Charity chair was unable to account for £14k cash withdrawals, says regulator

A Charity Commission report on now defunct Redaid found serious failings of governance and financial controls at the international charity

Charity Commission
Charity Commission

The Charity Commission found serious governance and financial failings at a now defunct charity whose chair was unable to adequately account for more than £14,000 of cash withdrawals from the organisation’s bank account.

The regulator has published a report on its inquiry into Redaid, which was registered with the commission in 2005 with the object of providing aid to people around the world who have been affected by disasters.

The report says the regulator opened an inquiry into the charity in December 2011 after its trustees failed to comply with an action plan drawn up by the commission to address concerns with a lack of satisfactory financial records and a lack of charitable activity.

The charity, which was removed from the register of charities just days after the inquiry was opened, had been the subject of a regulatory compliance case that was opened in June 2009.

The report on the inquiry says the commission found "little evidence to suggest that anyone other than the chair had made decisions in relation to the governance and management of the charity".

It says the chair, who is not named in the report, was the only trustee to attend a meeting with the commission and told the regulator the other trustees had been appointed only because the charity needed three trustees to function.

The report says the chair told the inquiry that trustees did not claim expenses and were not paid. However, it says, the charity’s bank statements showed four cash withdrawals totalling £14,500 and the chair could not provide written proof of where the money had gone.

He said the money had been used to research and develop a charity loan scheme called Re-Give, but "was unable to provide invoices and gave unsatisfactory and/or confused reasons for this, explaining that the work was arranged informally and was not invoice-based", the report says.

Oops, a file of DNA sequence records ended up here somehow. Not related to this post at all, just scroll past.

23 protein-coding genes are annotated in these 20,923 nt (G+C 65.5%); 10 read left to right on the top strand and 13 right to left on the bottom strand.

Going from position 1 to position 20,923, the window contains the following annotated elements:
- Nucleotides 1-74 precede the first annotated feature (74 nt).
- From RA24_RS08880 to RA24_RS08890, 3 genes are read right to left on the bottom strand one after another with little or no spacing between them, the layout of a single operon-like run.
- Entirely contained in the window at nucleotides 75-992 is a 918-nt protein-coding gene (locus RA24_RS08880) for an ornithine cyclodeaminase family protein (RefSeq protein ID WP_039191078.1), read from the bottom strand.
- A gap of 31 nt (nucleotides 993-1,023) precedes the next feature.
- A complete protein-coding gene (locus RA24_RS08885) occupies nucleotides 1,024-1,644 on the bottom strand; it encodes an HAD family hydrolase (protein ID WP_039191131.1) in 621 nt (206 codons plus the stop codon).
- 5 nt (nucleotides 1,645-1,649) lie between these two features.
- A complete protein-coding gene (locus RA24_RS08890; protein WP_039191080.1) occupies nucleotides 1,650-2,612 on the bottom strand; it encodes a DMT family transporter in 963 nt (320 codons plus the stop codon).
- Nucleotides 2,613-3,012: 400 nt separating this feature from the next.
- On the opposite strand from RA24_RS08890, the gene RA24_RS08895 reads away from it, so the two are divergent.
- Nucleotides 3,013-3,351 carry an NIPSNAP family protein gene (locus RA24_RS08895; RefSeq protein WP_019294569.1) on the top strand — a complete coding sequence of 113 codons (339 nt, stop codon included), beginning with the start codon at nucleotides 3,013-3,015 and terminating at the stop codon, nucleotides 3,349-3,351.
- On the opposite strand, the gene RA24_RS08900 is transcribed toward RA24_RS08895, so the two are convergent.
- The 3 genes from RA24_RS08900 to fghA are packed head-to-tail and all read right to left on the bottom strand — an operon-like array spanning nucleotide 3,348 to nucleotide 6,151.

Trustees were also unable to provide satisfactory evidence of adequate financial controls at the charity, the report says, and did not properly segregate charitable funds from other funds.

The chair told the inquiry that he had kept about £1,000 of charitable funds in a personal bank account, the report says.

The regulator found that the final accounts submitted by the charity, which had an annual income of between £7,000 and £9,500 between 2006 and 2009, showed the balance on the charity’s bank account to be zero after its remaining funds had been donated to another charity.

But the commission found the charity actually had a remaining balance of £10,535. The regulator used its powers to freeze the account to ensure that sum was correctly dealt with under charity law.

The report says the case was referred to the police, but a spokesman for the regulator said today that it followed the case up during the inquiry and was "not made aware of any police investigation".

The inquiry was closed in September 2014. Asked why it had taken the commission more than two years since the closure of the inquiry to publish its report, the commission spokesman said the regulator would not want to prejudice any potential police investigation and the case was low risk because the charity had been removed from the register.

Have you registered with us yet?

Register now to enjoy more articles and free email bulletins

Already registered?
Sign in

Latest Governance Jobs

RSS Feed

Third Sector Insight

Sponsored webcasts, surveys and expert reports from Third Sector partners


Expert hub

Insurance advice from Markel

How bad can cyber crime really get: cyber fraud #1

Promotion from Markel

In the first of a series, we investigate the risks to charities from having flawed cyber security - and why we need to up our game...